Once your oral health team has a clear picture of the current state of your dental health, they will put together a plan of treatments, if needed, and maintenance. It will likely include things like regular cleanings and future checkups, but may also include sealants, fillings and so forth, that are intended to prevent much larger and more expensive issues down the road.
What are the Risks of Not Having a Preventative Plan?
The benefits of a preventative oral health plan and regular practice may seem pretty obvious – like a clean, white, attractive smile. But there are some pretty big risks to not following a preventative plan as well.
First, there is cost. While a filling or sealant may seem costly and bothersome, the issues that it prevents could cost you a lot more in both time and money. While sealant can cost about $30-$40 per tooth, the cost of a filling is 5 to 6 times that. And the cost is significantly more for more serious dental procedures.
What’s important to note, though, is that your dental health care also affects the health of your entire body. There are a number of serious health conditions that poor dental health contributes to.
As with a lot of the medical complications associated with poor oral health, diabetes both affects and is affected by how well you take care of your mouth. Gum disease and inflammation of the tissues in the mouth can worsen your symptoms and even make it difficult for you to control your blood sugar. And thanks to the complications that come with diabetes, sufferers can see an increase in periodontal issues.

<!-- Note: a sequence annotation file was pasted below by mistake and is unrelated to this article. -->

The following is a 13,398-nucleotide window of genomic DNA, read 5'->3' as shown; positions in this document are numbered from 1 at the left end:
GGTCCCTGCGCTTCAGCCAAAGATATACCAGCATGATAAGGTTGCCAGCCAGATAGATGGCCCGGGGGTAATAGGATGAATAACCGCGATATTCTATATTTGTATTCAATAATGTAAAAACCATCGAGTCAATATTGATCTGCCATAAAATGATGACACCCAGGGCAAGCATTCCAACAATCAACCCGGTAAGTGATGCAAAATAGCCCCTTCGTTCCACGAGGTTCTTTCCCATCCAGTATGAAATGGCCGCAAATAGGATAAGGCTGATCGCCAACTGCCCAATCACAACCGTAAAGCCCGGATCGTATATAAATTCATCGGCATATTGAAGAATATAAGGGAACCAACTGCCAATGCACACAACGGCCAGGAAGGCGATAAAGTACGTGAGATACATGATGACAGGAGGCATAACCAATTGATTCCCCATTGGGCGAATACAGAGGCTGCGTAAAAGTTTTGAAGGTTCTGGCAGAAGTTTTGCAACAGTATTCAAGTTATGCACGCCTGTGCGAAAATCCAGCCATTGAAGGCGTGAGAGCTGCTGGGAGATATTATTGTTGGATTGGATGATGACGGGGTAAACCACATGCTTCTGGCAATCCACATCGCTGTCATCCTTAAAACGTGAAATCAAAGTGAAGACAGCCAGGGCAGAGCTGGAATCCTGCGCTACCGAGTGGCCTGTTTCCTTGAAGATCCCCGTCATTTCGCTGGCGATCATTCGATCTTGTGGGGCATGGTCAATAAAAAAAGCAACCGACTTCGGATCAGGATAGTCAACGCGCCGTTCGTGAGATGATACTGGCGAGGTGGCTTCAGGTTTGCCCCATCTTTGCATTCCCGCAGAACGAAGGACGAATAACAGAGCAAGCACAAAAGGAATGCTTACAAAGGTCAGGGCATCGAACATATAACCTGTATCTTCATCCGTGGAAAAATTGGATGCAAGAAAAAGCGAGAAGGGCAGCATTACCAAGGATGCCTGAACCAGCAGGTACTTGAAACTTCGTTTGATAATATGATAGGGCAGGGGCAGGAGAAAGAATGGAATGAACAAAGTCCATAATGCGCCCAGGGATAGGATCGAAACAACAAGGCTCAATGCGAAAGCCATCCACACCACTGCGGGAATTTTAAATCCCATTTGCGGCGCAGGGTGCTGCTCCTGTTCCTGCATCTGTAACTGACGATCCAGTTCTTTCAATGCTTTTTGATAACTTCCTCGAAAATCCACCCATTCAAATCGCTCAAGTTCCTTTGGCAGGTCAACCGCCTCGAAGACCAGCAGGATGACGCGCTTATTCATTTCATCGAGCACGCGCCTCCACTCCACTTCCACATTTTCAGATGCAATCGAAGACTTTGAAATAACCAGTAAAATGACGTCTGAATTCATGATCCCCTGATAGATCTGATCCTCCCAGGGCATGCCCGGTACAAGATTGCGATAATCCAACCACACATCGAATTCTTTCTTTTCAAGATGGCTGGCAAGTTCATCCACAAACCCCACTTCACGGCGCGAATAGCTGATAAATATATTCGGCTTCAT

Did you know that inflammation of your gums can lead to hardening of your arteries, otherwise known as atherosclerosis? The bacteria that is present when your gums are infected or with other periodontal disease can enter your blood stream and lead to a build of plaque in your arteries. Additionally, it can cause the lining of the heart to become inflamed, a condition known as endocarditis.
Mouth and throat cancers can be caused by a virus known as the human papillomavirus (HPV), and this virus is more likely to be found in the mouths of people with poor oral health. While it’s unknown if poor oral healthcare leads to the presence of HPV, or simply contributes to its existence, there is a correlation between this cancer causing agent and people who rate their oral health as poor.
Pregnant women go to great lengths to keep the life growing inside of them healthy. But one thing that is frequently overlooked is the mother’s oral health.
Because the hormones estrogen and progesterone are elevated during pregnancy, a woman’s gums are more likely to overreact to plaque. This isn’t just a problem for the mom-to-be, however. Complications from gum disease can lead to heart problems and blood infections that can be passed to the baby and has even been linked to low birth weights and pre-term births.
You might never have thought about the connection between your oral health and your overall health before. But keeping your mouth, teeth, and gums in great shape with preventative dentistry can keep you not only looking great but also take the pressure off your wallet and keep the rest of your body healthy as well.